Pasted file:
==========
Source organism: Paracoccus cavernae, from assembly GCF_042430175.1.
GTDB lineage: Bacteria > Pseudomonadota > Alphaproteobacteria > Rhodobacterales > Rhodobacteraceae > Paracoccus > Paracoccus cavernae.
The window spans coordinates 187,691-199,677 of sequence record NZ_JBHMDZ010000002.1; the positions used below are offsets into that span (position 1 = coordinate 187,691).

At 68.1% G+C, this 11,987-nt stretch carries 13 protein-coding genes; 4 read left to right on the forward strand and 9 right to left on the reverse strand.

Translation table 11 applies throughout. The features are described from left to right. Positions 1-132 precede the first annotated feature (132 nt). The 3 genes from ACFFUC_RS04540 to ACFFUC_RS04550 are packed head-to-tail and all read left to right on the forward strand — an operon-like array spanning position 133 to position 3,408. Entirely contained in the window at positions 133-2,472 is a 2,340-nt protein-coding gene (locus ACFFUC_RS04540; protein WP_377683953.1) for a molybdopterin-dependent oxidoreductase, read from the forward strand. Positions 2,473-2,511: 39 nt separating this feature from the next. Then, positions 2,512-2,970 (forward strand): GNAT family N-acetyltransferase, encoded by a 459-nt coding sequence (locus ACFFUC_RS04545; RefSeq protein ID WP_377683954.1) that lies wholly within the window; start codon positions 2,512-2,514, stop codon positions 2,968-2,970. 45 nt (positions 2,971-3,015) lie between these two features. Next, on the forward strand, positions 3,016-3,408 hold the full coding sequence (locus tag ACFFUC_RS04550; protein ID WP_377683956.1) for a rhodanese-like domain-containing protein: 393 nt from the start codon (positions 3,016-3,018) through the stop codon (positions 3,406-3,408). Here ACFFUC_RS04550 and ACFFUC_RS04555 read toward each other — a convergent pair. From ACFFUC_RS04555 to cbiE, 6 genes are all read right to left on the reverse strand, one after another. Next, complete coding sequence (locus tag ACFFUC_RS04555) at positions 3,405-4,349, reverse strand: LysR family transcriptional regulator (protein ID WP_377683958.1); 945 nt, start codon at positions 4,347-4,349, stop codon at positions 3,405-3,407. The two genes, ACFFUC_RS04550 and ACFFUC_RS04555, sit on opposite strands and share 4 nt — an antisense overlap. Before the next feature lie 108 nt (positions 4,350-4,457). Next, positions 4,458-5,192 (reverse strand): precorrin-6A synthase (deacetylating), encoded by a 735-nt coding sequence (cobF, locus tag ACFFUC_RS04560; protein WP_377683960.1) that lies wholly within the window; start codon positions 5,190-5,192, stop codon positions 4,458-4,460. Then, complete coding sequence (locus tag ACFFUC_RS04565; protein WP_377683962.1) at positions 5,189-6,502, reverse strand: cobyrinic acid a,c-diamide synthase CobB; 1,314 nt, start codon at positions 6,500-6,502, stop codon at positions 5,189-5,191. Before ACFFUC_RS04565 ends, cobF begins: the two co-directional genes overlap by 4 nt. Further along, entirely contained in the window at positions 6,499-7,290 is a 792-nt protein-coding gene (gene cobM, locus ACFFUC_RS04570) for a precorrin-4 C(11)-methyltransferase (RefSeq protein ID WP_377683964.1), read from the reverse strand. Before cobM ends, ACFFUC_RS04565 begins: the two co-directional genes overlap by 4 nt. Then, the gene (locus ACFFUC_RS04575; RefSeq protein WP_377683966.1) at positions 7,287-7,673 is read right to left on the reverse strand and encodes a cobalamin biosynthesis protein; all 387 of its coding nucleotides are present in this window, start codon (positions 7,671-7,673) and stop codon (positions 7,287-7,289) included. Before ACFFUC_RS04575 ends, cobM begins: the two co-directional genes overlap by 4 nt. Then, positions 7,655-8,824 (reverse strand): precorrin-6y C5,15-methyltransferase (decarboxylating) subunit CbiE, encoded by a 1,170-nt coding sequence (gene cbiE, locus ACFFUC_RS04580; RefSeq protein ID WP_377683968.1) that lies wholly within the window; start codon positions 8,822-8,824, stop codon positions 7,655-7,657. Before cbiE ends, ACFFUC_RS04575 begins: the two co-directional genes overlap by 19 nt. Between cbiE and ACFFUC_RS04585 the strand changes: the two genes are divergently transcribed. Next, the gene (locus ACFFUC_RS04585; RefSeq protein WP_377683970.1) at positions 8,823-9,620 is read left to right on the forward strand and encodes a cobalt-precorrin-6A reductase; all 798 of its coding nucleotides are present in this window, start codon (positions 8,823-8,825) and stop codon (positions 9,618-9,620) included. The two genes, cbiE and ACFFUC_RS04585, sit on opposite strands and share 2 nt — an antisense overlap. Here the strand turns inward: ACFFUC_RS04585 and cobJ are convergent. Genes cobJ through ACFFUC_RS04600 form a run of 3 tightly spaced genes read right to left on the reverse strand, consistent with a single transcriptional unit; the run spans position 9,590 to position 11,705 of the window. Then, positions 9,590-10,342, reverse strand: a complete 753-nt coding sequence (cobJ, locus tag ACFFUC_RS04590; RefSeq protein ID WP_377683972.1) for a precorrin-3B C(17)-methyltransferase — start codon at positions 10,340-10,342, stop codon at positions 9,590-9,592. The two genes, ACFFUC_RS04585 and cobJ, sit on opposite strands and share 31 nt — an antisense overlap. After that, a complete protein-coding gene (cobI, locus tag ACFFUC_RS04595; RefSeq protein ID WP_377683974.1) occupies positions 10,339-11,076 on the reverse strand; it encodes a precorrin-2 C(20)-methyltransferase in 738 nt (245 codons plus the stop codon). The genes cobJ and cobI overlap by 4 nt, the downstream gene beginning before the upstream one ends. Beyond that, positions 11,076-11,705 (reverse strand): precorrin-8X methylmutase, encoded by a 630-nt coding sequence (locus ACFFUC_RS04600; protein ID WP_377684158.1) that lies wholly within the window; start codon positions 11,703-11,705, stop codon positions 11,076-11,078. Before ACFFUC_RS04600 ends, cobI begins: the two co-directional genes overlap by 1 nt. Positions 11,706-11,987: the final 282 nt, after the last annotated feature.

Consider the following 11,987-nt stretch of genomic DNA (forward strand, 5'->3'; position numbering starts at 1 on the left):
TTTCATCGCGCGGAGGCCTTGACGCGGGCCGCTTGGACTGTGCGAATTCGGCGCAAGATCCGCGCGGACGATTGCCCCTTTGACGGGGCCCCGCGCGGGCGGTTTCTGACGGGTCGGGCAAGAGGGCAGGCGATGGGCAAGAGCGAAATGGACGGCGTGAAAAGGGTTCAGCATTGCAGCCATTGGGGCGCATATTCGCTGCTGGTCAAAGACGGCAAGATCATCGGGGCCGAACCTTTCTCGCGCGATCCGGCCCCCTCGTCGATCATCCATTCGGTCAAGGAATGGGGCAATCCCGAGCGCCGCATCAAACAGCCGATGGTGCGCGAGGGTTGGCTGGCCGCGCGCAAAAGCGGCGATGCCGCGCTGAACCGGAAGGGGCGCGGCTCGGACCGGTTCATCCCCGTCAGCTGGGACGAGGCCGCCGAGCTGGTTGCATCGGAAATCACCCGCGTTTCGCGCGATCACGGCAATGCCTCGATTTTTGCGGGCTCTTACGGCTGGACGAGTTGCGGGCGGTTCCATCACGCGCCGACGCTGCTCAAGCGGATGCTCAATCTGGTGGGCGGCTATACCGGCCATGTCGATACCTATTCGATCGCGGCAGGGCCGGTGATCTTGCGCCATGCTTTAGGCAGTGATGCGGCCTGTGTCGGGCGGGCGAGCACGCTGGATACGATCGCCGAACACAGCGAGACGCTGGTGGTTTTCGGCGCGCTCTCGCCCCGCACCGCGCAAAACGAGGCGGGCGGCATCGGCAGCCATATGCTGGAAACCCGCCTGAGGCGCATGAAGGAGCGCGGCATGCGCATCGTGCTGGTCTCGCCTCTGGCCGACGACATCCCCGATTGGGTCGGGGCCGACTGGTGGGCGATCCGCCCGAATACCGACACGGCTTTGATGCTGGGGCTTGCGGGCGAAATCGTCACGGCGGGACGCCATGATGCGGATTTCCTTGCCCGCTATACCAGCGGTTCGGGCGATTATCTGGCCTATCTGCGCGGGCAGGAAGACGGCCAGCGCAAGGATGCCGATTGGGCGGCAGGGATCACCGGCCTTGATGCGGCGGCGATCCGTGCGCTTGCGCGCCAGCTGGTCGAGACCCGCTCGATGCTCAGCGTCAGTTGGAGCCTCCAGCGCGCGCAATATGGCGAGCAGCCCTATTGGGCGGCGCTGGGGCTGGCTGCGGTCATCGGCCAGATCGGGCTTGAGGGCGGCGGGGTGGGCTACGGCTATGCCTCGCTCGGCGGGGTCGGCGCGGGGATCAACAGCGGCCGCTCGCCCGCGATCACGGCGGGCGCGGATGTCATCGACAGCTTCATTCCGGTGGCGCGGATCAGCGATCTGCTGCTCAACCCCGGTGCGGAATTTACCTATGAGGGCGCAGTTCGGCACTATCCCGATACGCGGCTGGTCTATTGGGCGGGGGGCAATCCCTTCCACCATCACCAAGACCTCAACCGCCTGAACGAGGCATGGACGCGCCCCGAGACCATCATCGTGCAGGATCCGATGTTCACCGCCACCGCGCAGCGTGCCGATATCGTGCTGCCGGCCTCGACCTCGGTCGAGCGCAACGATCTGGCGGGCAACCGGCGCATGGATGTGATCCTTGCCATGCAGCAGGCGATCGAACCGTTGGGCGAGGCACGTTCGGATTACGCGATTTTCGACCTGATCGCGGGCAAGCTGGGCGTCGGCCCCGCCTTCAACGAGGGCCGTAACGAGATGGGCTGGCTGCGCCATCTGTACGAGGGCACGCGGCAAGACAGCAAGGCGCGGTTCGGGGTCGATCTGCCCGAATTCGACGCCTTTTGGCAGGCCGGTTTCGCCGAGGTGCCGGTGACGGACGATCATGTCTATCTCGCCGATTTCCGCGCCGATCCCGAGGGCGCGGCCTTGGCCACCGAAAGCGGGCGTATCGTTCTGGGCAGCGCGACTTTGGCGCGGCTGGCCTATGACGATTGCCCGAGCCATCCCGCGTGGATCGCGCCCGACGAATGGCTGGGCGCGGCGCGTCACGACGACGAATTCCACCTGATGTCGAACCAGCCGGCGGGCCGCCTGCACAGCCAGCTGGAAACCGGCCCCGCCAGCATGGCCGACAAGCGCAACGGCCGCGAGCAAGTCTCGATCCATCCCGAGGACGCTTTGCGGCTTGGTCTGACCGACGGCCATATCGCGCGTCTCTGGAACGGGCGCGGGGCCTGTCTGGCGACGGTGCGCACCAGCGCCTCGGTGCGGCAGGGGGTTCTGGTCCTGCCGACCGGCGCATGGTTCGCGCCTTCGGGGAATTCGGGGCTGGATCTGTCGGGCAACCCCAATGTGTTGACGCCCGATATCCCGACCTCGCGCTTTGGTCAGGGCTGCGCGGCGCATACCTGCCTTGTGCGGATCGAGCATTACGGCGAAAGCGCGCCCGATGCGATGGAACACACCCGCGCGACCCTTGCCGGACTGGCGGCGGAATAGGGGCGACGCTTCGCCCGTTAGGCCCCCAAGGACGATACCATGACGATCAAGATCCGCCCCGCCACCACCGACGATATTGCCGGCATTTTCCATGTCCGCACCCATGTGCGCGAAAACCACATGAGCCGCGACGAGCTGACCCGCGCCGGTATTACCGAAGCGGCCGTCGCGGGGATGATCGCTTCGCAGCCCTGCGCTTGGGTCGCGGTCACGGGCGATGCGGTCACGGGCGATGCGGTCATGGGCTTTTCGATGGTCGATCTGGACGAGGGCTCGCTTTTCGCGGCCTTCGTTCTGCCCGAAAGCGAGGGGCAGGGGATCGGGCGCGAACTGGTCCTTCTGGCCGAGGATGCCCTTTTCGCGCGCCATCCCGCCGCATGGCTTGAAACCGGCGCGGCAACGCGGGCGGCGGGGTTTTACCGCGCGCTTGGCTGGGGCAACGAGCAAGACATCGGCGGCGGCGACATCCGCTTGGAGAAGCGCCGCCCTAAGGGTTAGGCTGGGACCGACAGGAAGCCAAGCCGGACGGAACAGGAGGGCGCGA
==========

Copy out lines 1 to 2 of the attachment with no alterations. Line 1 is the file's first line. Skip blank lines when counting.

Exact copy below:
Source organism: Paracoccus cavernae, from assembly GCF_042430175.1.
GTDB lineage: Bacteria > Pseudomonadota > Alphaproteobacteria > Rhodobacterales > Rhodobacteraceae > Paracoccus > Paracoccus cavernae.